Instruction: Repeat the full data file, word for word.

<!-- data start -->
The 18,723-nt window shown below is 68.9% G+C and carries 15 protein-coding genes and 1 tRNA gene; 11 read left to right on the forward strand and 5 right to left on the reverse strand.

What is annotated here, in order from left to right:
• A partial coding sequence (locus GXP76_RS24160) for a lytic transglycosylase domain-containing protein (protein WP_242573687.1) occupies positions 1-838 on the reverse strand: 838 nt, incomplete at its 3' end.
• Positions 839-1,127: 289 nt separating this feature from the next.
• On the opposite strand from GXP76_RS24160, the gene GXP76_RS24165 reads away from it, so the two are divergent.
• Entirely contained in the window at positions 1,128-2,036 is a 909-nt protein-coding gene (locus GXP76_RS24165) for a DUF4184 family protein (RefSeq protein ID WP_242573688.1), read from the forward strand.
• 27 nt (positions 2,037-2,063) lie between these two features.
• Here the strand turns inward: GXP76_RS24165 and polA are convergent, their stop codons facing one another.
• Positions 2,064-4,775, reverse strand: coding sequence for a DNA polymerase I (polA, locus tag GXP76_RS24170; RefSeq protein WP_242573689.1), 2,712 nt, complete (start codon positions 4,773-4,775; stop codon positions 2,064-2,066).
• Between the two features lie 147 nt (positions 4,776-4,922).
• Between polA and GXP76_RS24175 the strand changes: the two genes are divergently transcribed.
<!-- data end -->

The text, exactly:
The 18,723-nt window shown below is 68.9% G+C and carries 15 protein-coding genes and 1 tRNA gene; 11 read left to right on the forward strand and 5 right to left on the reverse strand.

What is annotated here, in order from left to right:
• A partial coding sequence (locus GXP76_RS24160) for a lytic transglycosylase domain-containing protein (protein WP_242573687.1) occupies positions 1-838 on the reverse strand: 838 nt, incomplete at its 3' end.
• Positions 839-1,127: 289 nt separating this feature from the next.
• On the opposite strand from GXP76_RS24160, the gene GXP76_RS24165 reads away from it, so the two are divergent.
• Entirely contained in the window at positions 1,128-2,036 is a 909-nt protein-coding gene (locus GXP76_RS24165) for a DUF4184 family protein (RefSeq protein ID WP_242573688.1), read from the forward strand.
• 27 nt (positions 2,037-2,063) lie between these two features.
• Here the strand turns inward: GXP76_RS24165 and polA are convergent, their stop codons facing one another.
• Positions 2,064-4,775, reverse strand: coding sequence for a DNA polymerase I (polA, locus tag GXP76_RS24170; RefSeq protein WP_242573689.1), 2,712 nt, complete (start codon positions 4,773-4,775; stop codon positions 2,064-2,066).
• Between the two features lie 147 nt (positions 4,776-4,922).
• Between polA and GXP76_RS24175 the strand changes: the two genes are divergently transcribed.